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Congressmen Chipman and Tarsney should h...

Congressmen Chipman and Tarsney should h... image
Parent Issue
Day
18
Month
May
Year
1888
Copyright
Public Domain
OCR Text

Congressmen Chipman and Tarsney should have been present at the Grand Rapids convention last week. It would have done them good and might have exercised a healthy influence upon their speeches. Whence comes Alger's sudden popularity. Four years ago he ran for Governor and received a plurality of 3,953. At the expiration of his term it was generally believed that he would be beaten if re-nominated. Surely his running record shows no elements of remarkable popularity. It seems that there must be considerable wind about Alger's boom. The New Y ork state democratie convention declares emphatically in favor of Cleveland and the platform as laid down by his message. It instructs its delegates to vote for Cleveland in the National convention. The instructions were passed unanimously. Burke Cochran, the Tammany hall congressman, who made such a bitter fight in the convention against Cleveland four years ago, strongly indorsed him in a speech at the state convention Tuesday. Old dissensions have been healed and the democracy support Cleveland soljdly this year. Congressman Allen made his tarriff speech, Wednesday. We peruse in vain the exti'acts given in the papers for the statement of some ' economie truth. The Congressman has taken pains that we should not get the Congressional Record to see the full text of the speech. We confess we are disappointed. We look for something else in a Congressman besides voice and sound. Captain Allen's forte is not ridicule and instead of outlining cartoons for Puck, he might better employ his time in discussing the effect of the Mills bill in saving money to the people and leaving it in the pocket of those who earn it. Why cannot the Detroit Free Press and Evening Isews rise above mere local jealousy in discussing the medical department of the Univer-, sity. They are state papers, rather than Detroit papers and should so ronduct their columns. This week, the Evening News calis for the enfire abolition of the medical department of the University. The reason impliedly given is that this would build up or strengthen a small, private institution knowñ as the Detroit Medical College, For the same reason, thought it does not so state, the Free Press this week again returns to its demancl that the medical department be divided and half of it removed to Detroit and annexed to the Detroit Medical College. Now this same small medical fledgling is not a state institution and the state at large has no interest in it. Henee it is clearly out of place to consider its welfare in deciding upon the future of the medical department. To every thinking man, it mast be clear than, there is no etrength in división. Nor ,s there any dearth of clinical material obtainable here. The medical clinics are full. The Register has a hobby, which it is just now riding todeath. It is the prohibition hobby. It strove to secure it by passing constitutional amendment and failed. It strove to secure it at the local option election this spring but failed by over 1600. Faihng in this, it seems to have been of the opinión that the common council of the city should give it the prohibition it sought but could not obtain by the vote of the people. And because the majority of the council saw fit to interpret the liquor law ïelating tO'the bonds in a manner differing from the interpretaron of the editor of our prohibition contení porary, who possibly never saw the inside of a law book, the columns of his paper have been filled for the past two weeks with denunciations of the aldermen and the mayor. We shall not consider them at length. Suffice it to state that the object of the law relating to the bonds is to pro vide ampie security for the collec tion of any damages which migh be obtained against a saloon keepei for breaking the laws in selling to minors, drunkards, etc. It has been many years since as good a set of bonüsmen have beert secured as this year. Evêh the aldefnién who side with the Register admit this. Anc we believe that judgments obtainec against any saloon keeper in the city are collectable to the amount of the bonds. The object of the law is obtained, the security is ampie Furthermore there has been no violatiori of the laws on the part o the council. Our prohibition contemporary should consider that the council have no power to keep down the number of saloons. There is no such thing as a saloon license, grant ed at the pleasure of the council in this state. Any one who pays the $500 tax and furnishes a bond mus be given the right to sell liquor The council have 110 choice in the matter, further than to see that the security is ampie.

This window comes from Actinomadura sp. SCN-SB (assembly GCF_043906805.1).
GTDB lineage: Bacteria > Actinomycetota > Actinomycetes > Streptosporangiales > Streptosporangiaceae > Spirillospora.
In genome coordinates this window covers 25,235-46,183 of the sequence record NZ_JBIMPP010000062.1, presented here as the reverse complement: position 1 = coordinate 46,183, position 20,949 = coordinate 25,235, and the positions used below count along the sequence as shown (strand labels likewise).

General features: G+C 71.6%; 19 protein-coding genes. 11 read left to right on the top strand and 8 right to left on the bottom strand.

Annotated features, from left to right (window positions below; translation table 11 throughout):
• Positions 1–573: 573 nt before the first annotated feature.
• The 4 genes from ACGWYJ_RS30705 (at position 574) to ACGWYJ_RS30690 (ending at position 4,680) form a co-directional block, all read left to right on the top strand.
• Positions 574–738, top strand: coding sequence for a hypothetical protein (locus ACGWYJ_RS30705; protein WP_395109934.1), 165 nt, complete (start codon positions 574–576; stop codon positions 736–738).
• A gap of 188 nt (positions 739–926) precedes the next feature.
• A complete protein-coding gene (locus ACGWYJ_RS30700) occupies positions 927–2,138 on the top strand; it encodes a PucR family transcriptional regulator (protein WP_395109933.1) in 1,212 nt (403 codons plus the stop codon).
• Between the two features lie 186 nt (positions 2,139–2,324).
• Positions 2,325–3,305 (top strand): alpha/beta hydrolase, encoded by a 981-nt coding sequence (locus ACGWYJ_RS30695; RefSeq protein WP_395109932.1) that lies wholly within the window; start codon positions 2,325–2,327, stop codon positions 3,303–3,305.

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Subjects
Ann Arbor Argus
Old News